Game Boy Color
ゲームボーイカラー Game Boy Color
A Game Boy Color
The Game Boy Color (Japanese: ゲームボーイカラー Game Boy Color) is Nintendo's 8-bit gaming handheld which succeeded the Game Boy; it was later succeeded by the Game Boy Advance. It is slightly taller and thicker than the Game Boy Pocket. The main feature of this model, as the name suggests, is the color screen. It is also the first Game Boy not to include a contrast knob. Its most popular games are Pokémon Gold and Silver, selling approximately 14.51 million copies in Japan and the US combined. The Game Boy Color was discontinued in 2003, shortly after the release of the Game Boy Advance SP.
Like the Game Boy, Game Boy Advance, and Nintendo DS, the Game Boy Color is not region-encoded. This means that a player can play a Game Boy Color game from any region in their own locally purchased console.
The logo for Game Boy Color spelled out the word COLOR in the five original colors in which the unit was manufactured. They were named:
Several other colors include:
|Pikachu & PichuSp|
Other colors were sold as limited editions or in specific countries.
Special Pokémon editions
- Pokémon Yellow Game Boy Color: A yellow and blue GBC was decorated with Pikachu, Jigglypuff, and Togepi. It retailed for US$109.99.
- Clear Green Pokémon Game Boy Color: A clear green GBC was decorated with Pikachu, Jigglypuff, and Togepi. It was sold in Taiwan.
- Clear Blue Pokémon Game Boy Color: A clear blue GBC was decorated with Pikachu, Jigglypuff, and Togepi. It was sold in Hong Kong.
- Pikachu and Pichu Silver Game Boy Color: A silver GBC that is decorated with Pikachu and Pichu
- Pokémon Gold and Silver Game Boy Color: A gold faded to silver GBC that was decorated with Pikachu and Pichu was released in 2001 to celebrate the release of Pokémon Gold and Silver. It retailed for US$99.99.
- Pikachu and Pichu Game Boy Color: A yellow version of the special Gold and Silver Game Boy Color was released and sold separately.
- Orange and Blue Game Boy Color: An orange (front) and blue (back) Game Boy Color featuring Pikachu, Bulbasaur, Charmander, and Squirtle released to celebrate Pokémon's third anniversary (Japan only)
- White Game Boy Color: A white Game Boy Color featuring Pikachu, Chikorita, Cyndaquil, and Totodile released to celebrate Pokémon's third anniversary (Japan only)
Color palettes used for original Game Boy games
When playing an original Game Boy game on a Game Boy Color or Game Boy Advance (including the Game Boy Advance SP and the Game Boy Player), the user can choose which Game Boy Color color palette is used. This is achieved by pressing certain button combinations, namely either A or B (or neither) and a direction key while the Game Boy logo is displayed on the screen.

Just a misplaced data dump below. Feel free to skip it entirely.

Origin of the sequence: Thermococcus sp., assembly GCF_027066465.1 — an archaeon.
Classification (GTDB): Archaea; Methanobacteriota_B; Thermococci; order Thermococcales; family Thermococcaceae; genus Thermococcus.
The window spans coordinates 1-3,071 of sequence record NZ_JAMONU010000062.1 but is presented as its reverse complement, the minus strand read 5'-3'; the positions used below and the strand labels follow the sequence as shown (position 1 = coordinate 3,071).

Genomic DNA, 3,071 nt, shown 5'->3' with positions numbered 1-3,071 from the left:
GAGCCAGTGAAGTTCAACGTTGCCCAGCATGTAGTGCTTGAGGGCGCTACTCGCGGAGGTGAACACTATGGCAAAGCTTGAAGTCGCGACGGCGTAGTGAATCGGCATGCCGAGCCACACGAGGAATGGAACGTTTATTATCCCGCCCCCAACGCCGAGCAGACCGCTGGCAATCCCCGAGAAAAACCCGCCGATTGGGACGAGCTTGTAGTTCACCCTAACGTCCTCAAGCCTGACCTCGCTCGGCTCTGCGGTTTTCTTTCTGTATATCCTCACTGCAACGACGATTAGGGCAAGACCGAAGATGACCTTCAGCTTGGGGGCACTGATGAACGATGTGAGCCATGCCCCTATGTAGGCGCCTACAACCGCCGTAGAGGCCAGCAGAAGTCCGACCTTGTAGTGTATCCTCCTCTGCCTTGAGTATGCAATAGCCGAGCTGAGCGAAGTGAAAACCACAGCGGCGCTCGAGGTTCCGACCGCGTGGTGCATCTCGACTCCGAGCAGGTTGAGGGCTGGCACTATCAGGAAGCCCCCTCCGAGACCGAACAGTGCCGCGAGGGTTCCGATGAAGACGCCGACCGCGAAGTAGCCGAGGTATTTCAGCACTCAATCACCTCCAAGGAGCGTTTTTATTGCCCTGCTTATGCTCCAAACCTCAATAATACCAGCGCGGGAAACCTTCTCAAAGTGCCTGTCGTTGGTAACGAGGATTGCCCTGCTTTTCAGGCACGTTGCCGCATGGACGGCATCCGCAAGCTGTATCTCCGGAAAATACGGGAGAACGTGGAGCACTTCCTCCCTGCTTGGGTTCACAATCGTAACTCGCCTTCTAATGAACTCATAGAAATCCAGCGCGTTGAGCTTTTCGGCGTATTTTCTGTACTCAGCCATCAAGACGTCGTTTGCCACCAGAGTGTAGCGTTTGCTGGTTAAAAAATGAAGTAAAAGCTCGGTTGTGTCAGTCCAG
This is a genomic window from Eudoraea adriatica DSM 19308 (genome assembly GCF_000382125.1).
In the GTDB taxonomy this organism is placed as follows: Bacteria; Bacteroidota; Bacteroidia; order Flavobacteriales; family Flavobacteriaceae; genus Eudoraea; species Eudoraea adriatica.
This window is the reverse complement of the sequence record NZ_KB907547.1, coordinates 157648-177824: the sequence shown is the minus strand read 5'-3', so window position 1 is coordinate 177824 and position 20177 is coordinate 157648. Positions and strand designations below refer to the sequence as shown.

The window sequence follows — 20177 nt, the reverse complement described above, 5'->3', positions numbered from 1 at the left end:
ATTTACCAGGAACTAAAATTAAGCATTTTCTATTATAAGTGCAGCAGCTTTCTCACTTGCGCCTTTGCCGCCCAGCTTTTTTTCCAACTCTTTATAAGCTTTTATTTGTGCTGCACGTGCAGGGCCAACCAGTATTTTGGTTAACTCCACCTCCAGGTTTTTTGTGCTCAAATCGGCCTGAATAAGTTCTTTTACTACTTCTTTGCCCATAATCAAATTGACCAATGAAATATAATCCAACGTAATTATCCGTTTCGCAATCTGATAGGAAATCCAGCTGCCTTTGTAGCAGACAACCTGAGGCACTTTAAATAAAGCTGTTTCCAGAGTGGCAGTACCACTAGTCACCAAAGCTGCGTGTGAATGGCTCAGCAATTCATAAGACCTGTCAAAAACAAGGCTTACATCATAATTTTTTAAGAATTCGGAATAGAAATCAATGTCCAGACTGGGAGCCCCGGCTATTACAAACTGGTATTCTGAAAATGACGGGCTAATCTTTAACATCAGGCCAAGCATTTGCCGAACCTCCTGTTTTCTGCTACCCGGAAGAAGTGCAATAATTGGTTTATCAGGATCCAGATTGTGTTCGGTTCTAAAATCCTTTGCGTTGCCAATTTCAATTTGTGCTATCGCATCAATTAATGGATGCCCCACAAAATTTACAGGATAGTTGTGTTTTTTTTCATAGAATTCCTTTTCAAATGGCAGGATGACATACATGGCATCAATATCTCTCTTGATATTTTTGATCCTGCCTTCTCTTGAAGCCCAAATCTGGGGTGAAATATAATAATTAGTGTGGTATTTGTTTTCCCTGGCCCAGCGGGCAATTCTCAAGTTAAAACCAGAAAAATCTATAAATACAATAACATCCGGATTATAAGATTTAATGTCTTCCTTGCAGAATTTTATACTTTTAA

These palettes each contain up to ten colors. In most games, the four shades displayed on the original Game Boy would translate to different subsets of this 10-color palette, such as by displaying movable sprites in one subset and backgrounds, etc. in another. The grayscale (Left + B) palette produces an appearance essentially identical to that experienced on the original Game Boy.
Some licensed Game Boy games have a special default palette. Pokémon Red and Blue use primarily red and blue palettes, respectively.
|Up + A||
|Up + B||
|Down + A||
|Down + B||
|Left + A||
|Left + B||
|Right + A||
|Right + B||
The processor, which is a Z80 work-alike with a few extra (bit manipulation) instructions, has a clock speed of approx. 8 MHz, twice as fast as that of the original Game Boy. The Game Boy Color also has four times as much memory as the original. The console boasted an impressive palette of 32,768 colors and was capable of simultaneously displaying 56 colors at once. It could also add basic four-color shading to games that had been released for the ordinary Game Boy. Additionally, a new palette-change feature was added for original Game Boy games; by holding the B button and any one of the directional arrows, the user could change the basic color palette for the game.
Game Boy Color games cannot be played natively on the Nintendo DS or Nintendo DS Lite handheld. The Nintendo DS lacks the Game Boy's Z80-like microprocessor, as does the Game Boy micro. Game Boy Color cartridges also do not fit in the Game Boy Advance slot of the Nintendo DS.
These are games made for the Game Boy Color. Non-Japanese Pokémon Yellow has Game Boy Color features, but is officially classified by Nintendo as an original Game Boy game.
|Pokémon Trading Card Game||Card game||1998|
|Pokémon Gold and Silver||Core series RPG||1999|
|Pokémon Puzzle Challenge||Puzzle||2000|
|Pokémon Crystal||Core series RPG||2000|
|Pokémon Card GB2: Here Comes Team GR!||Card game||2001|
By backwards compatibility
Due to backward compatibility, all Pokémon games from the original Game Boy are also playable.
|Pokémon Red and Green||Core series RPG||1996|
|Pokémon Blue||Core series RPG||1996|
|Pokémon Red and Blue||Core series RPG||1998|
|Pokémon Yellow*||Core series RPG||1998|
- Although the walls of Fuchsia Gym are normally invisible in the Generation I core series Pokémon games, the Game Boy Color exposes them when using a multi-colored palette.
- If Pokémon Puzzle Challenge is being played, it is possible to input a code at the title screen that boots the game into Game Boy mode which will allow the player to input a code to play Panel de Pon as the game was mostly left intact while being remade into Pokémon Puzzle League.
|Game systems with Pokémon games|
|Nintendo handheld consoles|
|GB (Pocket · GBL · SGB · SGB2) • GBC • mini • GBA (SP · GBm · GBP)|
DS (Lite · DSi · DSi XL) • 3DS (XL · 2DS · New 3DS · New 3DS XL · New 2DS XL)
Switch (Lite · OLED)
|Nintendo home consoles|
|SNES (BS-X · SGB · NP · SGB2) • N64 (DD) • GCN (GBP)|
Wii (Family Edition · mini) • Wii U
|Pico • Beena|